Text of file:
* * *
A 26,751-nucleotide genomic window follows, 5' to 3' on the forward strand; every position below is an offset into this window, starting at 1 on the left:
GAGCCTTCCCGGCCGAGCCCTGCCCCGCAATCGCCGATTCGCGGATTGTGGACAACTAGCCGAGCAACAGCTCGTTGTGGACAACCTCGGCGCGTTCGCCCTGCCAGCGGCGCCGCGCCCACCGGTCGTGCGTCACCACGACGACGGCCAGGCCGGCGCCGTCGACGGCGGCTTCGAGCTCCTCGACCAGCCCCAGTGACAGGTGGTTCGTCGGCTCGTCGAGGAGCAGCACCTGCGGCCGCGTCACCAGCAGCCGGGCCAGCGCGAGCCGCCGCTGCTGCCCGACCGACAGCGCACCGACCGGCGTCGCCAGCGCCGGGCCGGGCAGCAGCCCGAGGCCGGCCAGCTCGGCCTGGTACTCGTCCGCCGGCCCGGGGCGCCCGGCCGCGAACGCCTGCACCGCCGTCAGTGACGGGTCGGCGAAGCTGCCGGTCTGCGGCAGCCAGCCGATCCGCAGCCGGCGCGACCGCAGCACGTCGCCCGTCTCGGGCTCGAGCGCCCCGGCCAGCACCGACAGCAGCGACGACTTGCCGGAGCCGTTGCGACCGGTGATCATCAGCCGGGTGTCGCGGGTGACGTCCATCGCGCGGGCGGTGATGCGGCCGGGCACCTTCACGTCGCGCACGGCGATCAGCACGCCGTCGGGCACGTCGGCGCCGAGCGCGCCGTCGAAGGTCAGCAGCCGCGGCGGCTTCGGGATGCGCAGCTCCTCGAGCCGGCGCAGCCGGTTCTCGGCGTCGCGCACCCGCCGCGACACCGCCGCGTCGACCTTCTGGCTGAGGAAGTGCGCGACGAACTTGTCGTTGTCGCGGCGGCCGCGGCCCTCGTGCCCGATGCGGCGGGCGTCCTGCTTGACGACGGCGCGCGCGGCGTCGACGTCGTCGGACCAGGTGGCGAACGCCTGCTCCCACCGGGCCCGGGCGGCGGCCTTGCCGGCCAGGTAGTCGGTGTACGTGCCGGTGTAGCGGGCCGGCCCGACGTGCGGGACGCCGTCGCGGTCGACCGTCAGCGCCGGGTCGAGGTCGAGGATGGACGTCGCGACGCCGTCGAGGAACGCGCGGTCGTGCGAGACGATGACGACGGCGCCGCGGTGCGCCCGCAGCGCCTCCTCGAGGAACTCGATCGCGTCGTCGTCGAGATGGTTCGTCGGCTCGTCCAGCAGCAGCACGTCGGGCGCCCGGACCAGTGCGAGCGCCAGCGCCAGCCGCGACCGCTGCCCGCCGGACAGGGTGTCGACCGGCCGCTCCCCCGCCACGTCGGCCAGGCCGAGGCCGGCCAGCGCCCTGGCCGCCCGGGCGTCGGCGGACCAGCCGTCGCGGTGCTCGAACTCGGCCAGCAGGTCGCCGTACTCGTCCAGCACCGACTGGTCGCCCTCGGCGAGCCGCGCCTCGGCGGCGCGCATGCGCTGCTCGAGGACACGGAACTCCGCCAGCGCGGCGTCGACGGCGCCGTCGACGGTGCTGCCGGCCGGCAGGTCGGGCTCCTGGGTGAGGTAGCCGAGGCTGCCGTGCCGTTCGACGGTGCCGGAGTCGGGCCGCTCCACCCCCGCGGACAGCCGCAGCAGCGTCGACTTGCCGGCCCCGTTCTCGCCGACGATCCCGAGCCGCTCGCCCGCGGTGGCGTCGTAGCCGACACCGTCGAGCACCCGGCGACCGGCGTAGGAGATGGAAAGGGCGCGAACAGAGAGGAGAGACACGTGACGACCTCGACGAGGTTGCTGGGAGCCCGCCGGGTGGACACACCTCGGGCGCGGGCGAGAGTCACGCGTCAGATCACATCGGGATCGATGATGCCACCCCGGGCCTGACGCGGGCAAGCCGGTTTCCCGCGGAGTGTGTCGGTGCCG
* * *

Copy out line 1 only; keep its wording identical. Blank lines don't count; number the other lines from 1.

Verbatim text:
A 26,751-nucleotide genomic window follows, 5' to 3' on the forward strand; every position below is an offset into this window, starting at 1 on the left: